The holidays are a time to spend with friends and family. Celebrating and entertaining are large components of what makes Thanksgiving, Christmas, Chanukah and New Year’s festivities so enjoyable. But holiday hosts with pets must consider companion animals when planning the festivities.
Secure the tree: Securely anchor the Christmas tree so it won’t tip over on anyone, including rambunctious pets. Stagnant tree stand water can also grow bacteria. If a pet should drink the water, it could end up with nausea or diarrhea. Replenish the tree basin with fresh water daily.
Skip the candles: When creating mood lighting, opt for electronic or battery-powered lights instead of open flames. Pets may knock over candles, which can be an instant fire hazard.
Keep food out of reach: Situate food buffets beyond the reach of hungry and curious animals. Warn guests to promptly throw out their leftovers so dogs and cats do not sneak away with scraps that may cause upset stomach or worse. Real Simple magazine warns fatty foods can promote pancreatitis — a potentially dangerous inflammation of the pancreas that produces toxic enzymes and causes illness and dehydration. Small bones can get lodged in a pet’s throat or intestines as well.
Avoid artificial sweeteners: Exercise caution when baking sugar-free desserts. The artificial sweetener xylitol can cause dogs’ blood pressure to drop to dangerously low levels. Xylitol is found in some toothpastes and gum, so tell overnight guests to keep their toiletries secure to avoid accidental exposure.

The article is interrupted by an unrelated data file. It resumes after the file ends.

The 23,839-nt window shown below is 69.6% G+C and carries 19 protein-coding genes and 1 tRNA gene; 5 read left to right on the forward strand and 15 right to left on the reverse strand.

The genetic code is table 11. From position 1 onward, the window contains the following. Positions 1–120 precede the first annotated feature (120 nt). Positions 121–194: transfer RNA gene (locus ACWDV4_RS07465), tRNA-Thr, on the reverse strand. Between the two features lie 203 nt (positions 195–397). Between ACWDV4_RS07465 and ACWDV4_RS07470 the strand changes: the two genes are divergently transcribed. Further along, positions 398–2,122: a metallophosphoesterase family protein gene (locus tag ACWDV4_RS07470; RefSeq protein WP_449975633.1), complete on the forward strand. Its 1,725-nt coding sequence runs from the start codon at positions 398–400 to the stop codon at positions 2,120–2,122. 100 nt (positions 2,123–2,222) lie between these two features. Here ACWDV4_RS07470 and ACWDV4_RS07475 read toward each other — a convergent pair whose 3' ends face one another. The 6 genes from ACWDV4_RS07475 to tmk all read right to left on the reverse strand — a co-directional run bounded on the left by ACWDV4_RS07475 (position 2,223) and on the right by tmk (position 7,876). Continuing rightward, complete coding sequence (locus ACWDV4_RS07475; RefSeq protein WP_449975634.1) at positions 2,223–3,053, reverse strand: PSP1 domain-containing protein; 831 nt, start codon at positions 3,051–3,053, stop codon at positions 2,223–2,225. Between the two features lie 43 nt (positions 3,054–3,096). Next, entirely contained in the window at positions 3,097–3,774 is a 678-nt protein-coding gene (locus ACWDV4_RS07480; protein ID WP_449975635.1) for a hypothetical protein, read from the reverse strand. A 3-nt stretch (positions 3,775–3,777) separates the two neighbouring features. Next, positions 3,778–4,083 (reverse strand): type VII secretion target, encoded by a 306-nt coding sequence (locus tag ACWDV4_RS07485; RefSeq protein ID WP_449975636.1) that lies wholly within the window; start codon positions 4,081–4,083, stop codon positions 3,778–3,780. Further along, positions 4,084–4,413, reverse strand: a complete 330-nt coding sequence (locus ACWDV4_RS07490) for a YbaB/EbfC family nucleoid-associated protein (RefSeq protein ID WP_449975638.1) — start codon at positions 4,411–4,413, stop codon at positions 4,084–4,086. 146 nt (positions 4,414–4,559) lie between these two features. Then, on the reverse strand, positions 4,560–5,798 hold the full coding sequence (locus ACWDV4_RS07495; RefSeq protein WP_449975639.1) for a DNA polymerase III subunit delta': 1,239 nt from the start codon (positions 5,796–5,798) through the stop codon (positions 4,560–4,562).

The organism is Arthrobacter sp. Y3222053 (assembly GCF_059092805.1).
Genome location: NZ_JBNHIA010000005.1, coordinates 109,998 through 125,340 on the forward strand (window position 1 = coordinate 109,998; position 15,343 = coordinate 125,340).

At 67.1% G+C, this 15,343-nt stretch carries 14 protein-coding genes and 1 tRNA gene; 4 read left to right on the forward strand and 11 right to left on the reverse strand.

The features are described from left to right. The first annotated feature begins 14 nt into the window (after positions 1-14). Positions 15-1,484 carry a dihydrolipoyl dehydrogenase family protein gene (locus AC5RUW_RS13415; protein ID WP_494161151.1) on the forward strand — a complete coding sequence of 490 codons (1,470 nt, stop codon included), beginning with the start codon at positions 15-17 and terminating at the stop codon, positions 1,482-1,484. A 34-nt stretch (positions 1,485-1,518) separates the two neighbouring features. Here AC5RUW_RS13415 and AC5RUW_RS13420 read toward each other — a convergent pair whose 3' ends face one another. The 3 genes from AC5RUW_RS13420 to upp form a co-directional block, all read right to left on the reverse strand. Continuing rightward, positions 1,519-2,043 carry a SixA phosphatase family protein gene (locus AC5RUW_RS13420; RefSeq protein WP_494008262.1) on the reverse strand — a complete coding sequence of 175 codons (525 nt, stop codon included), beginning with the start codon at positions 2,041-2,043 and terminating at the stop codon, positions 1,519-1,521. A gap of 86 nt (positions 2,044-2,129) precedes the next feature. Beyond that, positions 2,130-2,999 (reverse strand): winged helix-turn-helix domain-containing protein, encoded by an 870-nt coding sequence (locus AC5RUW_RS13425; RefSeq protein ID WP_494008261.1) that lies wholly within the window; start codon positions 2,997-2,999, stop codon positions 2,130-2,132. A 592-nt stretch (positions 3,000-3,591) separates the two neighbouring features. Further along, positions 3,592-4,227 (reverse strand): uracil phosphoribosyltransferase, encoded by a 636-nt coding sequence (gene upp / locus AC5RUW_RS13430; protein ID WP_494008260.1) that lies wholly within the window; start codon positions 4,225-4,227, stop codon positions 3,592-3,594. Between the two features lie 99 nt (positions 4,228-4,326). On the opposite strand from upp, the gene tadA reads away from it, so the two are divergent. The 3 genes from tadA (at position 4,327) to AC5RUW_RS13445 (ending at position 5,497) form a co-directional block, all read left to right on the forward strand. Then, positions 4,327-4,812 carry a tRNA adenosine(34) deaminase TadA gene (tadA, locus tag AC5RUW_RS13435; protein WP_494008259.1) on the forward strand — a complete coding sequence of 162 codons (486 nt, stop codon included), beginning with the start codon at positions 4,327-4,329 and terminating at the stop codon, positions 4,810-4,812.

Be cautious with cocktails: If the celebration will include alcoholic beverages, the ASPCA urges placing unattended adult beverages where pets cannot reach them. Ingested alcohol can make pets ill, weak and even induce comas.
Be picky about plants: Mistletoe, holly and poinsettias can be dangerous in pet-friendly households. These plants can cause gastrointestinal upset and may lead to other problems if ingested. Opt for artificial replicas instead. If guests bring flowers, confirm they are nontoxic to pets before putting them on display.
Watch the door: Guests going in and out may inadvertently leave doors open. In such instances, pets that get scared or are door dashers may be able to escape the house. Put a note by the door to watch for escaping pets.
Designate a safe space for pets: If the holiday hustle proves too much for cats, dogs, birds and more, give the pet a safe, quiet spot away from the crowds.
Holiday hosts should factor in pet safety when they open their homes to guests.
– Courtesy of Metro Creative